Rated 4.0 out of 5 by 7
Rated 1.0 out of 5.0 by kenfets hot water heating element
gasket that came with heating elemet was faulty, therefore the whole piece was usless
March 2, 2015
Rated 3.0 out of 5.0 by ibip Did not fit
The package said it fit the Rheems water heater. the person in the department looked at the package and confirmed it "should " fit. FYI - it does not fit the Rheems Marathon Heater. I returned the item and to my dismay, Home Depot does not sell a replacement heater element for the Marathon water heater, although they sell the heater.
September 16, 2014
Rated 5.0 out of 5.0 by Izic Does what it says it will do
Be careful water will come out when replacing. Easy install works well after 2 months.
September 2, 2014
Rated 4.0 out of 5.0 by Scooby This product seems to be good qualty
I purchased this product after having replaced my other heater elements on two other occasions within six months. This product has a five year warranty and seems to be made better than the previous elements I have purchased. I hope it lasts more than six months.
March 4, 2014
Rated 5.0 out of 5.0 by JohnTN47 I like the design!
This element design uses a longer element by having it doubled back on itself, thus there should be more surface area to heat water. It also better utilizes the space in the water heater.
April 1, 2014
Rated 5.0 out of 5.0 by CCAZ The extra coating on the element is best in hard water areas.
This product is easy to install and works great. Best for customers with tenants.
January 25, 2014
Rated 5.0 out of 5.0 by Allgood Easy to install lower hot water heater element
I experienced a problem of no hot water form my domestic electric hot water heater. The majority of the time the lower element is defective. If you run out of hot water, normally the upper element is defective.
When replacing your lower element, buy the best one you can since this element is subject to the sediment that builds up on the bottom of the tank and can fully encase the element causing it to over heat and fail.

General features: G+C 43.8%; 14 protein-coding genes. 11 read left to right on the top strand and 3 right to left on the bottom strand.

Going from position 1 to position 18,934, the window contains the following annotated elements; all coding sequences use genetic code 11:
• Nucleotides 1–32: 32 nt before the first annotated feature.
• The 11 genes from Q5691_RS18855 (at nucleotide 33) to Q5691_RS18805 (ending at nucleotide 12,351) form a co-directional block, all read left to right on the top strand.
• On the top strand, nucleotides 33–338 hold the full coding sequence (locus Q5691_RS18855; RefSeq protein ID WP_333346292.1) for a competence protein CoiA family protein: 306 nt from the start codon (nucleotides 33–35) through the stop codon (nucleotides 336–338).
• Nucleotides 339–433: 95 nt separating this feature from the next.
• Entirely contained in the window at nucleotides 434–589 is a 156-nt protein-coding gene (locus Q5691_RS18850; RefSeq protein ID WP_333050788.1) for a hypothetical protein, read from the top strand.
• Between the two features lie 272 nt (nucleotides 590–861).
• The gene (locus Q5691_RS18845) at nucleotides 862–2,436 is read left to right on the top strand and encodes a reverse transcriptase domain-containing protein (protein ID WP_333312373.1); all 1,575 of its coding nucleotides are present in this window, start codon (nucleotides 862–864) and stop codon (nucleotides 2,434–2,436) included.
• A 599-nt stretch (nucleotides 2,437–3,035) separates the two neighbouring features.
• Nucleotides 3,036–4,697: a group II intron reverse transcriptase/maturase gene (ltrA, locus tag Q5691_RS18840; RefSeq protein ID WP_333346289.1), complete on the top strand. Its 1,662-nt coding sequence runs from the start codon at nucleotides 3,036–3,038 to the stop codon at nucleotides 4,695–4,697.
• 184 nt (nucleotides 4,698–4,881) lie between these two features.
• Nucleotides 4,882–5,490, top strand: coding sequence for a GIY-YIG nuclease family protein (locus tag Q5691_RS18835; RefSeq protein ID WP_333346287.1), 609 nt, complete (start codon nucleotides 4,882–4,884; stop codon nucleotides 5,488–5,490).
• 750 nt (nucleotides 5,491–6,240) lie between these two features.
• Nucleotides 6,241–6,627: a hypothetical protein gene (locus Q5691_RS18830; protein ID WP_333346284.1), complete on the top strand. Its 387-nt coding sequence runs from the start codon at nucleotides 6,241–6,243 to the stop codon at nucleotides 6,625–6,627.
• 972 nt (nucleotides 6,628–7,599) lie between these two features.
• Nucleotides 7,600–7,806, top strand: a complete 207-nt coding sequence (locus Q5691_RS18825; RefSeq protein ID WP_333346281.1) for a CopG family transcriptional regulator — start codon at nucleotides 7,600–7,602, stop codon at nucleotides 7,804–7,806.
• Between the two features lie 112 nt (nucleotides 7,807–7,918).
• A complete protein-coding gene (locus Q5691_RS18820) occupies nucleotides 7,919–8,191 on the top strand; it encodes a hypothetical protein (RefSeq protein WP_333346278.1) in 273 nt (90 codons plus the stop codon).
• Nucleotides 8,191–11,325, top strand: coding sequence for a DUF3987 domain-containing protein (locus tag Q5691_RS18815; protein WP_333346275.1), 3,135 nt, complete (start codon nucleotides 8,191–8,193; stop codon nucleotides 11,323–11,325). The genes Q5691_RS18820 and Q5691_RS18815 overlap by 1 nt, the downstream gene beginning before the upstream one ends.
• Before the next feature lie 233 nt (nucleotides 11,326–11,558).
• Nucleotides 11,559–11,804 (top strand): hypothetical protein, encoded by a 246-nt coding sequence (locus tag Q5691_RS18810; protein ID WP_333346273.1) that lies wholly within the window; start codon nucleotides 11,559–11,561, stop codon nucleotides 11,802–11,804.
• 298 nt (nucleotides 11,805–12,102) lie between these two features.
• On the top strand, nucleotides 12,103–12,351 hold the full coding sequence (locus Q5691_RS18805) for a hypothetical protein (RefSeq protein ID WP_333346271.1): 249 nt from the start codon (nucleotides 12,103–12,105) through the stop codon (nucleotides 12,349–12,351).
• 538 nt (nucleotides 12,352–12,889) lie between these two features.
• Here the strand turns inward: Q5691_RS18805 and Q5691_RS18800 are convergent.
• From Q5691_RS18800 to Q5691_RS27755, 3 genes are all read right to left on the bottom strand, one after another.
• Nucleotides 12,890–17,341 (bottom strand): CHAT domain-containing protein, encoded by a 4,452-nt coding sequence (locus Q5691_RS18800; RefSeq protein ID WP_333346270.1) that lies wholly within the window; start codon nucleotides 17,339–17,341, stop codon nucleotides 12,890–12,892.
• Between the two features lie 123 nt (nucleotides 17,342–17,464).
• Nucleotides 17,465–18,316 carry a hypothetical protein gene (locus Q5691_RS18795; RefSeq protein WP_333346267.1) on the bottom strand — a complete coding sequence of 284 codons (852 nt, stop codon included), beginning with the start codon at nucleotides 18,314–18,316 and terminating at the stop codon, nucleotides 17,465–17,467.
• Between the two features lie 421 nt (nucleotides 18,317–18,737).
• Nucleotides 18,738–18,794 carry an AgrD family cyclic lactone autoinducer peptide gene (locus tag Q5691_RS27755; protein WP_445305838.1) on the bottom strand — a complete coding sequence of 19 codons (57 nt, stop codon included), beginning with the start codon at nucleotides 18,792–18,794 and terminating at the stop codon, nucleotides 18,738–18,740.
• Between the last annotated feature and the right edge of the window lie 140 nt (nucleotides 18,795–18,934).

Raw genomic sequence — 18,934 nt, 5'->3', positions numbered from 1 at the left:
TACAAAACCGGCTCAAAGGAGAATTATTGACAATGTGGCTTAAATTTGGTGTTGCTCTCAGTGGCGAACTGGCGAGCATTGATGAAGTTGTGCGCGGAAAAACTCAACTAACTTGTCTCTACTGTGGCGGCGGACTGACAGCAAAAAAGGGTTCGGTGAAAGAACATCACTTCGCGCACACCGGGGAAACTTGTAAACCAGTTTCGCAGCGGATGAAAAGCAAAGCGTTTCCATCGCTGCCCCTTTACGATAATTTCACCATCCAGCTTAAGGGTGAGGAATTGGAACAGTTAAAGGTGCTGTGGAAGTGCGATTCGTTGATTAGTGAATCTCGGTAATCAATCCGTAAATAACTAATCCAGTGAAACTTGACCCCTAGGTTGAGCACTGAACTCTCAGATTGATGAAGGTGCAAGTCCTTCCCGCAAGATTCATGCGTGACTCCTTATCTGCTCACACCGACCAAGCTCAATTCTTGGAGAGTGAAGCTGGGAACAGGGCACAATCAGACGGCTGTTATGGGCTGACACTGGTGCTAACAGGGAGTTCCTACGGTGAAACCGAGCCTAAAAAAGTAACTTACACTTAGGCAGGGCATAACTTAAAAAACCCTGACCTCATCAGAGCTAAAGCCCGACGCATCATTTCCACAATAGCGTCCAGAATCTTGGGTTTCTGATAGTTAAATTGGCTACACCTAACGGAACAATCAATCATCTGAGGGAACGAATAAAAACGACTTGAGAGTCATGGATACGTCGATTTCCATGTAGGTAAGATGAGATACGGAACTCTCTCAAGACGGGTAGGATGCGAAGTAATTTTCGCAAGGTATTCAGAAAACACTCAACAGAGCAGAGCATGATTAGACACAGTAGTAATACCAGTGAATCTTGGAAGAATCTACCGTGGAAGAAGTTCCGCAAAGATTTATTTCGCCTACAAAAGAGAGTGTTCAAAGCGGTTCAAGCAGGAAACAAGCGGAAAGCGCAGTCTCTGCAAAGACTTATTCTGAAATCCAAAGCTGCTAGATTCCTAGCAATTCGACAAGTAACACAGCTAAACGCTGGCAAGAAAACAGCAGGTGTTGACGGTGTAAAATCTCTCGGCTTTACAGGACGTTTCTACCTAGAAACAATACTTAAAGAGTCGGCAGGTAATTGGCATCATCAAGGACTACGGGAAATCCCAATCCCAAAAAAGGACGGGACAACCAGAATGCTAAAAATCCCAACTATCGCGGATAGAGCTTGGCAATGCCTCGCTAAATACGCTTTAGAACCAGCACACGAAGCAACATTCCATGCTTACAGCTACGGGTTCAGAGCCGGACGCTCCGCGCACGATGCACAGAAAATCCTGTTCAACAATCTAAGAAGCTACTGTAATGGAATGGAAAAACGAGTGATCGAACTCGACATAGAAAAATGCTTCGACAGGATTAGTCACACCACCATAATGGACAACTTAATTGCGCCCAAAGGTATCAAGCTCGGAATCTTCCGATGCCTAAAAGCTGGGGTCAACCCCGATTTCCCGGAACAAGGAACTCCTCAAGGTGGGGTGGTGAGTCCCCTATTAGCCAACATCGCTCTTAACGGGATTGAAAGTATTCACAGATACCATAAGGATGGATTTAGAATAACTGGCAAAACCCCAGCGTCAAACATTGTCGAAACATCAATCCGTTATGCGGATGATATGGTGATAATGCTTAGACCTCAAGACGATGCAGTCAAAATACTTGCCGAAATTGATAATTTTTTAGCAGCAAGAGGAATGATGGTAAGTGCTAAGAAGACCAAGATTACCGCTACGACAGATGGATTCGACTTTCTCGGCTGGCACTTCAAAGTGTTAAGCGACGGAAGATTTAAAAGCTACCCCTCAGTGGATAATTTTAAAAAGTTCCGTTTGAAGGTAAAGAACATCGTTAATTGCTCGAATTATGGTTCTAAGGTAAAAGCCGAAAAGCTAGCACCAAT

First turn the circuit breaker off to the hot water heater at the main electrical panel. Use a voltage tester to check power at water heater before starting. Turn cold water off to tank, then hook up hose to the drain at bottom of heater and open valve to drain to nearby sump pump.
I have seen these drain valves fully blocked with sediment, not allowing water heater to drain. if so, you will need to use compressed air and insert it in the outlet of hose to blow back the sediment. Keep hose end near the drain pit for when the hose starts to drain.
Once heater starts draining, open the relief valve to allow air to enter and speed up the draining of heater. If water comes out of the relief drain when you manually open it, wait a few minutes for the tank to drain down past the relief, then try again.
once empty, use socket tool you can buy to unscrew 'counterclockwise' till it comes out. Using a flashlight look into hole at bottom of tank to check for amount of sediment. If there is sediment, reattach hose and open water valve to tank and allow water to flush out sediment. If sediment doesn't flush I have used a shop vac rigged with small diameter hose to fit in element hole and clean it out. once sediment is cleaned out, screw in element and reattach two wires to element;'it doesn't matter if you switch the wires, it will work either way as it is 220 volt.
Close tank valve and open water valve; let it fill. Bleed air from hot water faucets before you turn on hot water elements, then you can turn power back on to heater and you are done.
May 27, 2014